-avoiding the placement of materials or supplies in storage by processing them as they are received for shipment
-e.g Walmart uses the technique to reduce distribution costs and speeds restocking of stores –> improving customer service
Random stocking
-used in warehousing to locate stock wherever there is an open location
-increase facility utilization and decrease labor cost
-using warehousing to add value to a product through component modification, repair, labeling, and packaging
-useful way to generate competitive advantage in markets where products have multiple configurations
Fixes-position layout
-a system that addresses the layout requirements of stationary projects
-project remains in one place and workers and equipment come to that one work area
-e.g. ship, highway, a bridge, a house, and an operating table in a hospital
Process-oriented layout
-a layout that deals with LOW-VOLUME, HIGH-VARIETY production in which like machines and equipment are grouped together
-most efficient when making products with different requirements or when handling customers, patients, or clients use different needs
-advantage: flexibility in equipment and labor assignments
Job lots
-groups or batches of parts processed together
Work cell
-an arrangement of machines and personnel that focuses on making a single product or family of related products
-improves process layouts by reducing floor space and by reducing direct labor cost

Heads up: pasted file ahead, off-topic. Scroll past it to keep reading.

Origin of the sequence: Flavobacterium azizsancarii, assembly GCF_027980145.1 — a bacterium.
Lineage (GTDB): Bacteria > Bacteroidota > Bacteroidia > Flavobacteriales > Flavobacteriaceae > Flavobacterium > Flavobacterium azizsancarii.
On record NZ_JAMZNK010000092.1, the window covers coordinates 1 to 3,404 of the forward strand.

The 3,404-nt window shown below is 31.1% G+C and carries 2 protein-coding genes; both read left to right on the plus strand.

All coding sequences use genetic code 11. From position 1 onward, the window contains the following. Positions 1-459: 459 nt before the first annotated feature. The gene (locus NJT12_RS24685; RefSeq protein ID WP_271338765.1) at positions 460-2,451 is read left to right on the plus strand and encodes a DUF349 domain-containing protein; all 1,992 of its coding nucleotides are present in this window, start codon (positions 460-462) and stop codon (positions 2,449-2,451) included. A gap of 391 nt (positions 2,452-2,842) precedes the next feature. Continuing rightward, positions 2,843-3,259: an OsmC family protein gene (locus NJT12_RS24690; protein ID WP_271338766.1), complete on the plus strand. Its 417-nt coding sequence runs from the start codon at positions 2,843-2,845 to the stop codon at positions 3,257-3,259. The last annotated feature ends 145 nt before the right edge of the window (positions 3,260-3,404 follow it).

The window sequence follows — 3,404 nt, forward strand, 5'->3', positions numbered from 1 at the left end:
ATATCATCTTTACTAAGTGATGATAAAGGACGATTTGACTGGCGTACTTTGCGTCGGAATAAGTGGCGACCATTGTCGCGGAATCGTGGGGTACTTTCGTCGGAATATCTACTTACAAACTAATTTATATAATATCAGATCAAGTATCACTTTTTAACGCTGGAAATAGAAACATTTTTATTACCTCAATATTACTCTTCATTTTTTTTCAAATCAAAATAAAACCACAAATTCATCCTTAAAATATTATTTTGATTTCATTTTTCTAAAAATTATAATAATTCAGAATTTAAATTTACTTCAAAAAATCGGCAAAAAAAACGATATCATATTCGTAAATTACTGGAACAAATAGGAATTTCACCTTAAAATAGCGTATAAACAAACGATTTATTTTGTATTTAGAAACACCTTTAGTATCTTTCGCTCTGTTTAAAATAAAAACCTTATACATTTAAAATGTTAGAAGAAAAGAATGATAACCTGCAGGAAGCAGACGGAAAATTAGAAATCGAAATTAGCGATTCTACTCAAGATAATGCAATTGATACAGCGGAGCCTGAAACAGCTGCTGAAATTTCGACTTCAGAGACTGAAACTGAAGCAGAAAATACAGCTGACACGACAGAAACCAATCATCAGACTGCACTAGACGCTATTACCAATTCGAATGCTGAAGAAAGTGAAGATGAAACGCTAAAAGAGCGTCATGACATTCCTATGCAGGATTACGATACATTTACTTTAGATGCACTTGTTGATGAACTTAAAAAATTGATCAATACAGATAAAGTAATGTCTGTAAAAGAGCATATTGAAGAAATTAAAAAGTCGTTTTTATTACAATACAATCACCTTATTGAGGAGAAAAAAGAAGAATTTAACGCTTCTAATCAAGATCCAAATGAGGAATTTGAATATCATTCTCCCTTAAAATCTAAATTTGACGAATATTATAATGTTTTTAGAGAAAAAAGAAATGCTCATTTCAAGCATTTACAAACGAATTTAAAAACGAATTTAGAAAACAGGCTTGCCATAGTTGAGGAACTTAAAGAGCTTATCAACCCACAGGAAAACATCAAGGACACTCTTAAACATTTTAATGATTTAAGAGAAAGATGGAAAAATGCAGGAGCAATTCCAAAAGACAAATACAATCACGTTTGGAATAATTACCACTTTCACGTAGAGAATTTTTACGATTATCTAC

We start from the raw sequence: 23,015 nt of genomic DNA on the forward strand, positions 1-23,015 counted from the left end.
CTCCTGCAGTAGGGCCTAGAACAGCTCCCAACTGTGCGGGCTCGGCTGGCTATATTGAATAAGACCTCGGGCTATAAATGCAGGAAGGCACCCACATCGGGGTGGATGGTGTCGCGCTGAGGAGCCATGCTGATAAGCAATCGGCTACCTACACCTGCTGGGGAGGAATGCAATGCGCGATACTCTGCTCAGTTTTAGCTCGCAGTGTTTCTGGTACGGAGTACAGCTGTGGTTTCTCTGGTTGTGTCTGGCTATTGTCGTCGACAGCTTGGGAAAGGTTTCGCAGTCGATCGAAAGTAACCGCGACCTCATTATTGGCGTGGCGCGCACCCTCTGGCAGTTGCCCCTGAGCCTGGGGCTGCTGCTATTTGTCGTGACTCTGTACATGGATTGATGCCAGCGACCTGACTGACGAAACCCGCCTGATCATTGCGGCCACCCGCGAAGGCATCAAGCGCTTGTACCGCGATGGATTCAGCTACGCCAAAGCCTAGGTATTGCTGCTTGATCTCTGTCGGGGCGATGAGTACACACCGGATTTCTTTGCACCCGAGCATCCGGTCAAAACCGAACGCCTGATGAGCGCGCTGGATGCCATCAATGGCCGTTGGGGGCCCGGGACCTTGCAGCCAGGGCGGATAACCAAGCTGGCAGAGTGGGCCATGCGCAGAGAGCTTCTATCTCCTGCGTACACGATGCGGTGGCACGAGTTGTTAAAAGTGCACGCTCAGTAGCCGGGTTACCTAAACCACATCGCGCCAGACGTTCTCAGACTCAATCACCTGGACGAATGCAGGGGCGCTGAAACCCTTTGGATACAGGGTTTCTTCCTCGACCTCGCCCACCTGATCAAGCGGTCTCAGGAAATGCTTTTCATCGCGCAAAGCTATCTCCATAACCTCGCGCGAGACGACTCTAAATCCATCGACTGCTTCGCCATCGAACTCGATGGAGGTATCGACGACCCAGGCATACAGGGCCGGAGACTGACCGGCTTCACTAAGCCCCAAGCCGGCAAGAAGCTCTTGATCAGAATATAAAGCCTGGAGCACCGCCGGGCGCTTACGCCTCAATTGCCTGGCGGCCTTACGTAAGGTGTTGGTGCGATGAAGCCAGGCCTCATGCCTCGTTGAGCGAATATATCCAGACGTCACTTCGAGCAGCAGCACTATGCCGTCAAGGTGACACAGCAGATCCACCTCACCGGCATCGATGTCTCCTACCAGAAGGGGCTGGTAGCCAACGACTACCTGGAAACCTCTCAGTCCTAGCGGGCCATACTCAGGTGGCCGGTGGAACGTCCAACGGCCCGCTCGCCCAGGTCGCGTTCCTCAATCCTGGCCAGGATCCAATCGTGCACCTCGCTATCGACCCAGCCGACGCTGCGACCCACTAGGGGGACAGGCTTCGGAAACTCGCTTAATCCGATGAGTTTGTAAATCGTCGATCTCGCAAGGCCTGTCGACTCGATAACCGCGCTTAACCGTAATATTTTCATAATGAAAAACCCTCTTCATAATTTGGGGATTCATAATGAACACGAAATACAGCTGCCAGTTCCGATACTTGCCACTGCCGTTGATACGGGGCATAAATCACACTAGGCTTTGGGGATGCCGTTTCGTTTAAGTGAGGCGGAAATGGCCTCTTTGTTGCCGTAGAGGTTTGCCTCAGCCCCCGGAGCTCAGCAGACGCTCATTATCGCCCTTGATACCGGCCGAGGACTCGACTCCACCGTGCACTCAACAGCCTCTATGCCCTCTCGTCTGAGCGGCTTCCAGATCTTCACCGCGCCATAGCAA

Takt time
-pace of production to meet customer demands
(Total work time available/Units required)
-takt time
(Total operation time required/Takt time)
-workers required
Focused work center
-a permanent or semi-permanent product-oriented arrangement of machines and personnel
Focused factory
-a facility designed to produce similar products or components
-e.g fast-food restaurants
Product-oriented layout
-organized around products or families of similar high-volume, low-variety products
-repetitive production and continuous production
-objective is to minimize the imbalance in the fabrication or assembly line
Fabrication line
-a machine-paced, product-oriented facility for building components
-e.g. automobile tires or metal parts for a refrigerator
Assembly line
-an approach that puts fabricated parts together at a series of workstations; used in repetitive workstations
Assembly-line balancing
-obtaining output at each workstation on a production line so delay is minimized
Cycle time
-the maximum time that a product is allowed at each workstation if the production rate is to be achieved
(Production time available per day/Units required per day)
-cycle time
(Total task-duration time/Cycle time)
-minimum number of workstations
-problem solving using procedures and rules rather than mathematical optimization (does not guarantee optimal solution)
1. longest task (operation time)
2. most following tasks
3. ranked positional weight
4. shortest task (operations) time
5. least number of following tasks
(Total task times/(Actual # of workstations)(Largest assigned cycle time)